STATEMENT OF MICHAEL J. BEAN, COUNSELOR TO THE ASSISTANT SECRETARY FOR FISH AND WILDLIFE AND PARKS, DEPARTMENT OF THE INTERIOR, BEFORE THE HOUSE NATURAL RESOURCES COMMITTEE, ON H.R. 4315, THE “21ST CENTURY ENDANGERED SPECIES TRANSPARENCY ACT;” H.R. 4316, THE “ENDANGERED SPECIES RECOVERY TRANSPARENCY ACT;” H.R. 4317, THE STATE, TRIBAL, AND LOCAL SPECIES TRANSPARENCY AND RECOVERY ACT;” AND H.R. 4318, THE “ENDANGERED SPECIES LITIGATION REASONABLENESS ACT.”

April 8, 2014

Chairman Hastings, Ranking Member DeFazio, and Members of the Committee, I am Michael J. Bean, Counselor to the Assistant Secretary for Fish and Wildlife and Parks at the Department of the Interior (Department).  I appreciate the opportunity to testify before you today regarding four bills to amend the Endangered Species Act of 1973 (ESA).

Unfortunately, due to the extremely short notice for this hearing, and the limited time available to review the subject bills, the Department is unable to offer specific testimony on the bills. However, we stand ready to work with the Committee as they continue to consider these bills.

Each of the bills – H.R. 4315, H.R. 4316, H.R. 4317, and H.R. 4318 – appears focused on improving the implementation of the ESA.  The Department is committed to making the ESA work for the American people to accomplish its purpose of conserving threatened and endangered species and protecting the ecosystems upon which they depend.  This job has never been easy, and it grows more difficult and complex every day.  In passing the ESA, Congress recognized we face an extinction crisis.  With the pace and extent of environmental change threatening the continued existence of more and more of our Nation’s biological wealth, we must effectively manage limited resources to carry out our mission.  The unprecedented challenge of climate change and its broad, complex impacts on species and habitat make it even more imperative to have an effective, collaborative approach to conserving imperiled species.  The nature of this work often results in strongly held views on all sides and frequent challenges to our decisions through the administrative, judicial, and political process.  

In the face of all these factors, the U.S. Fish and Wildlife Service (Service) does an excellent job of making decisions that are scientifically sound, legally correct, transparent, and capable of withstanding challenge.  The Service works diligently with project proponents through the consultation provisions of the ESA to help projects achieve their goals while achieving ESA compliance and minimizing impacts to listed species.  And the Department strongly supports the Service’s long track record of using the flexibility of the ESA to create innovative programs and processes that make the law more predictable for private citizens and businesses and to encourage long term cooperative conservation that helps species on their long road to recovery.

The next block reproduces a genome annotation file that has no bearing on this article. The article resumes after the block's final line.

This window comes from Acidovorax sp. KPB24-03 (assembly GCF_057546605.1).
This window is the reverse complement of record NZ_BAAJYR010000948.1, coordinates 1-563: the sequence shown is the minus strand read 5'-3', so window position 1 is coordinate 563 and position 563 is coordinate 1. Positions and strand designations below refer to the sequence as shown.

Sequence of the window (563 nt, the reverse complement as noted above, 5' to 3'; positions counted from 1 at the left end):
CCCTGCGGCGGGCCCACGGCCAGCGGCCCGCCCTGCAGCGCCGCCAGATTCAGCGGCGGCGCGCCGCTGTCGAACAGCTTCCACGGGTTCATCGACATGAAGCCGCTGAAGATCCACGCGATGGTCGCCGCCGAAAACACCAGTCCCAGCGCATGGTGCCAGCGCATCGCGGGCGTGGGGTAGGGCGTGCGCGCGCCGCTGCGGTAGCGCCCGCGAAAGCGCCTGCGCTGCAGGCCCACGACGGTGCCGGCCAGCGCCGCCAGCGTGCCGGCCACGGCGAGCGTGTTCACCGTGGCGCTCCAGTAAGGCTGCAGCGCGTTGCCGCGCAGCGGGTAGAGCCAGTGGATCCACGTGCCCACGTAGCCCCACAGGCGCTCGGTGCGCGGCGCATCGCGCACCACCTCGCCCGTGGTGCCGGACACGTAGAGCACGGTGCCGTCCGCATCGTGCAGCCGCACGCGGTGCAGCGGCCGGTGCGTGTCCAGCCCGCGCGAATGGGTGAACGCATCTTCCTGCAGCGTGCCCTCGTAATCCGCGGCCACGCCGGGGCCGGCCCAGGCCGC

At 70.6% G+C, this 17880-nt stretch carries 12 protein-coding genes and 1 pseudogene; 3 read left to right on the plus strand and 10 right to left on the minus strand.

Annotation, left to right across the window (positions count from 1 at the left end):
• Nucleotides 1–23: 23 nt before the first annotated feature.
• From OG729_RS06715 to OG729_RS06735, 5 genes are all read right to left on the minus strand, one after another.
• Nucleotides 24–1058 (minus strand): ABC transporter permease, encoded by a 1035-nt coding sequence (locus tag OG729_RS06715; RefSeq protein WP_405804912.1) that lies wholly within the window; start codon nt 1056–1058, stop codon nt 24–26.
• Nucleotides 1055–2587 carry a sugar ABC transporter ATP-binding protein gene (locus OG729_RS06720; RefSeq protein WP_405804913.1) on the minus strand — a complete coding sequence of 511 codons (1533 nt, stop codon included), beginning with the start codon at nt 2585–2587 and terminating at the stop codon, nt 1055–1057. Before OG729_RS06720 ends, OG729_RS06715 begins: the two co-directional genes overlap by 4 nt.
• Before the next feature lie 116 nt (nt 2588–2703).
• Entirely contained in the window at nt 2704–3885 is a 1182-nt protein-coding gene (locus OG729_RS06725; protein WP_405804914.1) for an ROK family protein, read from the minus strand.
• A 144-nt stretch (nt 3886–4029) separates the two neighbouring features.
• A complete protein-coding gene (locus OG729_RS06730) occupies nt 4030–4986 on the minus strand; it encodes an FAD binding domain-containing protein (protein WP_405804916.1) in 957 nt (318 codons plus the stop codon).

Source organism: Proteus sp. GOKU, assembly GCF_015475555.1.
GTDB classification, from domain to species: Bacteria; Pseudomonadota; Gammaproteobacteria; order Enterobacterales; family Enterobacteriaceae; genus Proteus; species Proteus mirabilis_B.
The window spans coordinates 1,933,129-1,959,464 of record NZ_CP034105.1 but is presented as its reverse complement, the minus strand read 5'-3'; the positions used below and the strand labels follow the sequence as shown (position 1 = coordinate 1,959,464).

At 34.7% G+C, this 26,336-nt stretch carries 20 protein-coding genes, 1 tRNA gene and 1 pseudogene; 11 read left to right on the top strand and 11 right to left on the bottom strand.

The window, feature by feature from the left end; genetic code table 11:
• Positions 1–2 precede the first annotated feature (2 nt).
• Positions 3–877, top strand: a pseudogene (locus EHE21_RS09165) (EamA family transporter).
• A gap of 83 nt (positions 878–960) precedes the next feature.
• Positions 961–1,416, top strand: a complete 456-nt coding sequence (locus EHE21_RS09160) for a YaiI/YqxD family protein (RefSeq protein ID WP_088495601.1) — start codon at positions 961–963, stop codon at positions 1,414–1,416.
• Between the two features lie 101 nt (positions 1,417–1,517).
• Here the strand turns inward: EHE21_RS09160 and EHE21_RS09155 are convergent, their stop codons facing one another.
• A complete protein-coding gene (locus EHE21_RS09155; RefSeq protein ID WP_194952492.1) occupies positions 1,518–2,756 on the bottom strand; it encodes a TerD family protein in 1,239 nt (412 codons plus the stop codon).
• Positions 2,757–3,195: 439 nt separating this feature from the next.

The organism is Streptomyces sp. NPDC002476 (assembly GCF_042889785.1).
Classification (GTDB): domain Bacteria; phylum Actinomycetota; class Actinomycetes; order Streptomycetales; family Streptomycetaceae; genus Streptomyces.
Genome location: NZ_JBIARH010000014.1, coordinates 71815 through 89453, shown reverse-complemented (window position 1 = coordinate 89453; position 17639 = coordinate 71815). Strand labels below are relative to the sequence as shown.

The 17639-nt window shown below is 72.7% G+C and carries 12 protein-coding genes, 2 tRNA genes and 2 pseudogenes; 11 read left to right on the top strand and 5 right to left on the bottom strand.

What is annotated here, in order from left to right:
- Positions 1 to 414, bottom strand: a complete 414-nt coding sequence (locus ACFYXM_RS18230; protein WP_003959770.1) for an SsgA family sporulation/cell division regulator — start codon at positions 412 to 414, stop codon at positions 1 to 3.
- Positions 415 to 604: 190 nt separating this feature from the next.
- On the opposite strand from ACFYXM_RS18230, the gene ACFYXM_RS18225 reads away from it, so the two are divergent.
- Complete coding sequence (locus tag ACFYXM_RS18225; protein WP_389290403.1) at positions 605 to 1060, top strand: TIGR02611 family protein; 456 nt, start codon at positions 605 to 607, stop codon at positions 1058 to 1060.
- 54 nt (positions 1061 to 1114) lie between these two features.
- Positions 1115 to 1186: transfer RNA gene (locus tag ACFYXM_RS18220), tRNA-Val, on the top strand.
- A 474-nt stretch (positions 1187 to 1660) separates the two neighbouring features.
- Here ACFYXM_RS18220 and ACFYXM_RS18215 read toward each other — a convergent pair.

The ESA provides a critical safety net for America’s native fish, wildlife, and plants. And we know it can deliver remarkable successes. Since Congress passed this landmark conservation law in 1973, the ESA has prevented the extinction of hundreds of imperiled species across the nation and has promoted the recovery of many others – like the bald eagle, the very symbol of our Nation’s strength.

In February of this year, the Service published a proposal to recognize the recovery of, and to remove from the protection of the ESA, the Oregon chub, a fish native to rivers and streams in the State of Oregon.  The recovery of the Oregon chub is noteworthy because it is attributable in significant part to the cooperation of private landowners who entered into voluntary conservation agreements to manage their lands in ways that would be helpful to this rare fish.  In some cases, landowners agreed to cooperate in reintroducing the fish into suitable waters on their property.  The help of private landowners and the cooperation of state and federal partners were critical to the success in bringing this fish to the point at which it is no longer endangered and no longer in need of the protection of the ESA.

The recovery of the Oregon chub has taken a little more than twenty years of sustained effort.  That is relatively speedy time frame within which to undo the effects of habitat loss and degradation and the other threats that are responsible for the endangerment of many species.  The recovery and delisting of the bald eagle was the culmination of a 40-year conservation effort.  The Aleutian Canada goose recovery took 34 years.  Efforts to recover the whooping crane have been underway since the 1940’s when fewer than 20 cranes remained.  Those efforts have been dramatically successful, with a wild population today of several hundred birds.  Likewise, the California condor and black-footed ferret, both of which were so perilously close to extinction that no individuals of either species survived in the wild, have made extraordinary progress.  Today condors and ferrets have been successfully bred in captivity and reintroduced to the wild, where they have successfully produced wild-born offspring.   Despite the dramatic progress toward recovery that each of these species has made, the whooping crane, California condor and black-footed ferret are still endangered species and will likely remain so for many more years.  That is the virtually inevitable consequence of waiting until a species has been greatly depleted before beginning efforts to recover it.